Posted: March 28th, 2021

Vicarious Liability Essay

I.  Case Summary of Pope v. Winter Park Healthcare Group, Ltd

The parties in this suit are Preston and Ginger Pope and the Winter Park Healthcare Group Limited.  The spouses Pope filed a medical malpractice suit against Winter Park, Dr. McMahan, and Dr. Wolford.  Plaintiffs claimed that the hospital is vicariously liable for the negligence of Dr. McMahan who was responsible for conducting an untimely and erroneous resuscitation on Tyler Pope, the newborn child of the plaintiffs.  As a result, plaintiff’s son developed permanent brain damage.

The spouses Pope argued that when Mrs. Pope was admitted to Winter Park Hospital for the delivery of he child, an implied contract was created between them.  The latter is therefore bound under the contract to provide her with the medical or surgical treatment or procedure she and her newborn son may need regardless if the physician is merely an independent contractor.  On the other hand, the hospital argued that it could not be held liable to the patient because the physician was an independent contractor as indicated in the patient consent form which was acknowledged and signed by the patients at the time they sought the services of the hospital

According to the Court of Appeals, the consent form signed by the plaintiffs constitutes an express contract that the physicians practicing at Winter Park are independent contractors and not its employees or agents.

 There is however nothing in the consent form that says that the hospital will be discharged from any liability in case of any negligent act of the physician.  Although the spouses acknowledged that the physician is an independent contractor this does not mean that the plaintiffs agree to discharge from hospital from its contractual obligation (“Hospitals May be Held Liable for Independent Contractor’s Negligence, 2006, p.2).  Delegation of duty does not mean discharge from responsibility.  Thus, although the use by hospitals of independent contractor may eliminate the respondeat superior liability it does not however relieve the hospital from any duty it has undertaken based on the contract.

II. There is vicarious liability when a person is not only liable for torts committed by himself but also for torts committed by others with whom he has a certain relationship and for whom he is responsible.  This is also known as the doctrine of imputed negligence in the sense that even if the person or company is not negligent per se but the law still treats the person or company responsible such as an employer being held liable for the tort of an employee (Susan Leung, 2004, p.1).  Thus, vicarious liability is defined according to Black’s Law Dictionary as “the imposition of liability on one person for the actionable conduct of another, based solely on the relationship between the two persons; indirect or imputed legal responsibility for the acts of another; for example, the liability of an employer for the acts of an employee, or, a principal for the torts or [actions] of an agent.”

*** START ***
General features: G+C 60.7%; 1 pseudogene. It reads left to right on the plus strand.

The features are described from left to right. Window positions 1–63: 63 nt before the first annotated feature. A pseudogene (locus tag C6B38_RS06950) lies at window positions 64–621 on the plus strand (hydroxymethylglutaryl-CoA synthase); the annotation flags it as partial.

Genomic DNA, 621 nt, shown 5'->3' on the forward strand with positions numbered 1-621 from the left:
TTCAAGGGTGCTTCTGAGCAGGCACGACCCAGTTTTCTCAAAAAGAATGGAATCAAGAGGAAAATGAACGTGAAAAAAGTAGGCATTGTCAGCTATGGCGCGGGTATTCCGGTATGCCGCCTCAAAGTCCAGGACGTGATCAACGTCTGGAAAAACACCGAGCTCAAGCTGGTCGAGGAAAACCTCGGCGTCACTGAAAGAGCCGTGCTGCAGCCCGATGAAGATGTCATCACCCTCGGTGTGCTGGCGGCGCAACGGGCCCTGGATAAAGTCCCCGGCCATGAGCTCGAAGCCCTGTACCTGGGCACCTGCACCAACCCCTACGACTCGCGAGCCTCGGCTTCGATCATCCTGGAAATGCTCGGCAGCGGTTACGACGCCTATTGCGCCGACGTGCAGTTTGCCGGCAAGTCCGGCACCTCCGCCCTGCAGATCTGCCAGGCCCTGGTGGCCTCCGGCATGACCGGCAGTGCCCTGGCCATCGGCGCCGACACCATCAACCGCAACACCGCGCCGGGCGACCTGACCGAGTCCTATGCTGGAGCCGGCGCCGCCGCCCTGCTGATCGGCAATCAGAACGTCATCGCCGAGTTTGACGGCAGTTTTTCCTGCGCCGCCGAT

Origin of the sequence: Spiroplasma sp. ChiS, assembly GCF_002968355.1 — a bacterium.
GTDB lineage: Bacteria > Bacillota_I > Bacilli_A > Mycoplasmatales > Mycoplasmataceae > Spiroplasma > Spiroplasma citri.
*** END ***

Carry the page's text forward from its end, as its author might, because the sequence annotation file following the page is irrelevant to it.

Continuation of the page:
III. The question on the existence of employer-employee relationship is important in determining vicarious liability (Andrew P. Hallowell, 2007, p.1). For a plaintiff who seeks to file a suit against a health care organization, he must allege and prove that there exists an employer-employee relationship between the physician and the hospital.    For the health care organization which seeks to exculpate itself from any liability, it must prove that there is no employer-employee relationship and that the physician is merely an independent contractor.

For purposes of determining the presence or absence of employer-employee relationship, the plaintiff should be guided by the following tests.  The health care organization is the employer if it is in charge of the selection and engagement of the employee, the payment of wages, the power of dismissal and the power to control the means and methods of doing the work.  The strongest test is the last factor which is the control test (Ernest Badway, 2007, p.1).

If the hospital controls the time when the physician is required to report for work and directs the means and methods in the performance of his work, pays his wages and has the power to terminate the physician then there is employer-employee relationship.  If on the other hand, the physician is not controlled according means and manner of doing his work but only on the result such as when he was chosen by a patient to perform a single operation within the premises of the hospital then he is an independent contractor and the hospital is not vicariously liable in case of negligence (Edward D. Shoulkin and Smith J. Tamara, p.1).

You may also be interested in the following: principles of vicarious liability


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